A woman is abducted in Ghaziabad every 20 hours. None of them make the front page of newspapers, get wall-to-wall coverage on television, or a top-trending hashtag dedicated to them.
The few that are found find scant mention, often buried deep in the inside pages of newspapers as single-column stories or snippets.
So what was so different about Dipti Sarna, the Snapdeal employee whose abduction triggered a massive police manhunt and an unprecedented outpouring of solidarity on social media?
Was it because it was she was one of us, someone we could see a friend, colleague or family member in? Was it because she checked all the recognisable attribute boxes – young professional, works with a multinational, takes the Metro, 20-something urban aspirational person?
As a legal executive working with a billion-dollar e-commerce firm who crisscrossed the national capital region on her way to work every day, Sarna’s abduction should have triggered important questions about policing, safety of women in public spaces, the state of our transport system and last-mile connectivity.
But the media focused on none of those questions. TV channels didn’t wonder how her abduction was an indictment of our lifeline, the Delhi Metro, and if it made sense to celebrate car-free days – her abduction coincided with the first such event in Ghaziabad – in the absence of safe last-minute connectivity.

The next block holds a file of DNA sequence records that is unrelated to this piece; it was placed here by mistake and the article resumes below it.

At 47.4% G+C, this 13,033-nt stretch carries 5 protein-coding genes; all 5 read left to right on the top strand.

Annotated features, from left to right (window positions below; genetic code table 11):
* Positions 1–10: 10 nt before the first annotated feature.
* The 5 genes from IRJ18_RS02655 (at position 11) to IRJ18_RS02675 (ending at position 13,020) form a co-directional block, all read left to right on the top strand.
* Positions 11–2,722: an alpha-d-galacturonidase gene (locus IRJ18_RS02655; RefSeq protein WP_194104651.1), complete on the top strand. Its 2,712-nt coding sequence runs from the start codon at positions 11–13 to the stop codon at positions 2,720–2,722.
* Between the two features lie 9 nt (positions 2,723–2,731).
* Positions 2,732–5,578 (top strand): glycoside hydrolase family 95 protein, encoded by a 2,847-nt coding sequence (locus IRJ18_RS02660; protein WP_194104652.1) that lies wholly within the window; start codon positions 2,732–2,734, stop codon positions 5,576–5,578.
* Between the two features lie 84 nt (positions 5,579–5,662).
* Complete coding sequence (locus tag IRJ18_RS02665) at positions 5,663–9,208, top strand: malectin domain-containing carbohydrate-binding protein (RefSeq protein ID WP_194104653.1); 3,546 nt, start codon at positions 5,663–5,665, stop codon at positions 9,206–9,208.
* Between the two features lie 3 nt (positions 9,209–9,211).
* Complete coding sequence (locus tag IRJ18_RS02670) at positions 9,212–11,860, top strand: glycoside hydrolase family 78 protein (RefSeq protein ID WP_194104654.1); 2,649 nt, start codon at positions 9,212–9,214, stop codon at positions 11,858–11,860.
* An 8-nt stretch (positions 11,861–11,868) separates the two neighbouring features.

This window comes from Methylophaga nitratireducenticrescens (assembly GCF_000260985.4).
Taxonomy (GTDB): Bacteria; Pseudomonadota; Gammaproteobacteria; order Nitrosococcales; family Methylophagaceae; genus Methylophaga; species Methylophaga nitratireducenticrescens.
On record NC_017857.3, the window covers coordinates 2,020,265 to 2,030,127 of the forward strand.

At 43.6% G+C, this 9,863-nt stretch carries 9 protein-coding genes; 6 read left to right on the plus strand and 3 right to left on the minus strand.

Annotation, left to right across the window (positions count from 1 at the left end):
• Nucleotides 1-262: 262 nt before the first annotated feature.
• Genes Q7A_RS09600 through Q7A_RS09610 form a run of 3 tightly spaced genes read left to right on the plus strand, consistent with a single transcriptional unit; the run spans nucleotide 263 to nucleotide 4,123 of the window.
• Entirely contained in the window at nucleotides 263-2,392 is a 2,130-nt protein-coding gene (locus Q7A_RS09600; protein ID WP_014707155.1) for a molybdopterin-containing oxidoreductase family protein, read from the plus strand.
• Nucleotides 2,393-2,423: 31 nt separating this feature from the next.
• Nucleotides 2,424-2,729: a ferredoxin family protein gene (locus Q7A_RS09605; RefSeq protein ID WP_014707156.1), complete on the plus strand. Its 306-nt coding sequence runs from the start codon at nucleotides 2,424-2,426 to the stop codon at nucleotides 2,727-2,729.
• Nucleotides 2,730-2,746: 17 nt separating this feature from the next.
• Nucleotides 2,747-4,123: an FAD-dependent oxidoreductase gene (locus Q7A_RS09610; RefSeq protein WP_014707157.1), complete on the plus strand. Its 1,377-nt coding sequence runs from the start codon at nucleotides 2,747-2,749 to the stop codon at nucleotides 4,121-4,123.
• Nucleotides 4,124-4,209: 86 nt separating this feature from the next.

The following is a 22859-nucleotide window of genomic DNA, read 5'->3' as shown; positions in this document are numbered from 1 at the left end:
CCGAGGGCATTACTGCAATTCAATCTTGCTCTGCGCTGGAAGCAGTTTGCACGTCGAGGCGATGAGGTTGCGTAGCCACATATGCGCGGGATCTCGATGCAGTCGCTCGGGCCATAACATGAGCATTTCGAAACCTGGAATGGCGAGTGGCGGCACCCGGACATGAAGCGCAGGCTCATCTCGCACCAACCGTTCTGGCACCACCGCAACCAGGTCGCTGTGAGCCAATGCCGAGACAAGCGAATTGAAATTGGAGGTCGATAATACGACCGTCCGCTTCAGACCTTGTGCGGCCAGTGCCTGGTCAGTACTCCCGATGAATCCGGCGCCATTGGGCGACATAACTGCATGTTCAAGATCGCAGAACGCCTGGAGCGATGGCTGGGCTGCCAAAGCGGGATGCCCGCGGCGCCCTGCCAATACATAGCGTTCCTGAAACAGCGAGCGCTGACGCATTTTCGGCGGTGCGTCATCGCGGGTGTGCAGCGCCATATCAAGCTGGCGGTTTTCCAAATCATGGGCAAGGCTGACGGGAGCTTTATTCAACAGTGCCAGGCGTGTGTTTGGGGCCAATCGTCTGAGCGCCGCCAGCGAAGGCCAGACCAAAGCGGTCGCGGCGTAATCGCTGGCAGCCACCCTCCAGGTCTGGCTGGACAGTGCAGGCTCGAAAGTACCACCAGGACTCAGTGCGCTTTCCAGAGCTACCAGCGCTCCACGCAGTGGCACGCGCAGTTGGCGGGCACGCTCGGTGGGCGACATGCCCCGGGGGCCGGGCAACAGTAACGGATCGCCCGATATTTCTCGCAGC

Instead, print, television and digital media jumped on her Snapdeal and urban credentials, gaining sympathy from the young Delhi crowd. The news about a billion-dollar company’s employee getting abducted was enough to send everyone in a tizzy.
Later that evening, Uttar Pradesh chief minister Akhilesh Yadav tweeted the case details as Snapdeal launched a Twitter campaign to find her. Yadav said he instructed the state police headquarters and top cops to monitor the case, possibly understanding that this case was linked to his state’s prestige.
That prestige – linked to the company name, the prospect of scared multinationals and irate urban professional crowd – is not present in most of the 426 cases of female abduction in Ghaziabad last year. That is why we haven’t heard of them.
If Dipti Sarna didn’t work for Snapdeal, if she wasn’t a mobile urban professional, the news wouldn’t have hit the headlines. Her abductors wouldn’t have been spooked by the massive police manhunt – a rare occurrence for abduction cases that may have only happened due to the chief minister’s involvement.
Abductions have become so commonplace that they have stopped shocking us. Discussions about women’s safety and hostile public spaces is at best a tea-table topic. Rampant murder and rape of lower-caste and tribal women across the country, even if they happen a hundred kilometers away from our homes, are dismissed as regular events.
The only reason the Snapdeal case was different was because the media picked it up, sensing in it a potential for the sensational. We connected and cared, not because we want an India that is safer for women, but because we recognized ourselves in the story – that it could be us the next time.
If she didn’t work with a e-commerce giant, we wouldn’t have cared. Just like we didn’t care for any of those 426 women.
(Views expressed by the author are personal)